What's in a name anyway? Shakespeare wondered the same thing. Remember when Juliet says, "That which we call a rose by any other name would smell as sweet"?
It's a valid point. You're still you no matter what your name is. Still, the decision about whether to take your groom's name or keep yours can be elusive, emotional or stressful for a lot of women who feel torn between honoring precedence and claiming independence and equality in marriage.
The practice of taking your husband's last name can be traced back thousands of years across multiple cultures. In the U.S., it wasn't until the feminist movement in the 1970s that women really began questioning the practice.
Research shows that most women in this country still opt to change names when they get married -- and the younger you are when you tie the knot, the more likely you are to take your husband's name. A much smaller percentage of women chooses to hyphenate. And while some make a careful choice about it after much deliberation, others embrace social norms without much thought.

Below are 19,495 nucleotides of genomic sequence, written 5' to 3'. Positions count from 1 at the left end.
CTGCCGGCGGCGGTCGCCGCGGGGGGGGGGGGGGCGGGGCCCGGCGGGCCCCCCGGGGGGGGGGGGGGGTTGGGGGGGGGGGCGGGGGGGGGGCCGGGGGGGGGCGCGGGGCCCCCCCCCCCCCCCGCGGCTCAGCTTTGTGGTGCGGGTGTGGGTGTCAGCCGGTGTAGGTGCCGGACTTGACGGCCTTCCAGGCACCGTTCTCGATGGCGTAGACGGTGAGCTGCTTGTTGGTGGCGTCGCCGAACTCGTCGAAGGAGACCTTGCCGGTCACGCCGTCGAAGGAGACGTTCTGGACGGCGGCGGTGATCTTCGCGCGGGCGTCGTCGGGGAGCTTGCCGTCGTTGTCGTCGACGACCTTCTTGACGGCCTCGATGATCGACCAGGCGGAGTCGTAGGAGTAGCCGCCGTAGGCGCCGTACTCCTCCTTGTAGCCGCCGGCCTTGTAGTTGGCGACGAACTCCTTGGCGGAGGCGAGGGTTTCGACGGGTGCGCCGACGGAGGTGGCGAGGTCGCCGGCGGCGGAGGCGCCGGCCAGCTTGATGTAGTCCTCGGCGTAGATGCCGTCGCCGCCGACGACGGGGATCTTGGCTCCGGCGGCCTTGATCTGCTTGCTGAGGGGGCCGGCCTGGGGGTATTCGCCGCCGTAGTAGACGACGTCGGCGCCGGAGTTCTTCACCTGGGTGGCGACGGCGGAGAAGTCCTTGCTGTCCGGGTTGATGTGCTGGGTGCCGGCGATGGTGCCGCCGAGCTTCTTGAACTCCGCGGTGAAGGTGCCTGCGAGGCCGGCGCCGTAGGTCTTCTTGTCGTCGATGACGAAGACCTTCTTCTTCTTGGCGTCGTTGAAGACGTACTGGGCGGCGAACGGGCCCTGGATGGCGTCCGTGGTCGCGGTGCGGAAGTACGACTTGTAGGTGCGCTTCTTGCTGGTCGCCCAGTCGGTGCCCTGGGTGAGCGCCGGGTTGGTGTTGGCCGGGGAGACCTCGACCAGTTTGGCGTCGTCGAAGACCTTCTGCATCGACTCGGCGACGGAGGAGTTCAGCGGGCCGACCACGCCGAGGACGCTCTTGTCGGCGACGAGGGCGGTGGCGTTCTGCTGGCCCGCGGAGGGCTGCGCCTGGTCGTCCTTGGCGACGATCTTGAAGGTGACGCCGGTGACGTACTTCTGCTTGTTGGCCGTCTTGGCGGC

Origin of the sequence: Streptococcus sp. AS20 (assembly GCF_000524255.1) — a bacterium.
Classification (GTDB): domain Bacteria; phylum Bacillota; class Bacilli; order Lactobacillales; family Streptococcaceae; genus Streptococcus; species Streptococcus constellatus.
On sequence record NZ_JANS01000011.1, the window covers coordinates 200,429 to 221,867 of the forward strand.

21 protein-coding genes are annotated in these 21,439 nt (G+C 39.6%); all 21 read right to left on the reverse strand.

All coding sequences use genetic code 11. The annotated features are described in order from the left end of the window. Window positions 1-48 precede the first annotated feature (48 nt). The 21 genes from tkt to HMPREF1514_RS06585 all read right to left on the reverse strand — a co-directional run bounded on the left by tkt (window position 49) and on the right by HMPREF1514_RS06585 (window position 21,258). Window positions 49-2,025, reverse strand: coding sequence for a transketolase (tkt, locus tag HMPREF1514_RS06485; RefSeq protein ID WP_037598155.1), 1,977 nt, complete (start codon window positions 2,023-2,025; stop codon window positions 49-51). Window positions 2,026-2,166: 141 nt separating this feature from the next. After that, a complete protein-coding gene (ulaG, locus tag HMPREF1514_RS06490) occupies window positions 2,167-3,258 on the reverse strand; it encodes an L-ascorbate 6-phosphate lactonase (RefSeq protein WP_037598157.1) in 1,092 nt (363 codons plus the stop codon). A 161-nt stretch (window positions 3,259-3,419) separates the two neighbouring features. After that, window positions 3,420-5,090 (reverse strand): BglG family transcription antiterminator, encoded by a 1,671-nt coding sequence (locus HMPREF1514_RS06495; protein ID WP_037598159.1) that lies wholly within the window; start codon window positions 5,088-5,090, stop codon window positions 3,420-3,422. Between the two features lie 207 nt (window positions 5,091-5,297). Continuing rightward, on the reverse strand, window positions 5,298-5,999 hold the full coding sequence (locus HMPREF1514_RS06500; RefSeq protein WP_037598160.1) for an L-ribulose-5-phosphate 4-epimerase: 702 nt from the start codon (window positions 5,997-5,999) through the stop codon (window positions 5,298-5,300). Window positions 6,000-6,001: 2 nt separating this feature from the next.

The name-change debate may prove thought-provoking, self-affirming or irrelevant to you. Modern brides owe it to themselves to explore their options -- starting with the hyphen. Why is hyphenating such an alluring option?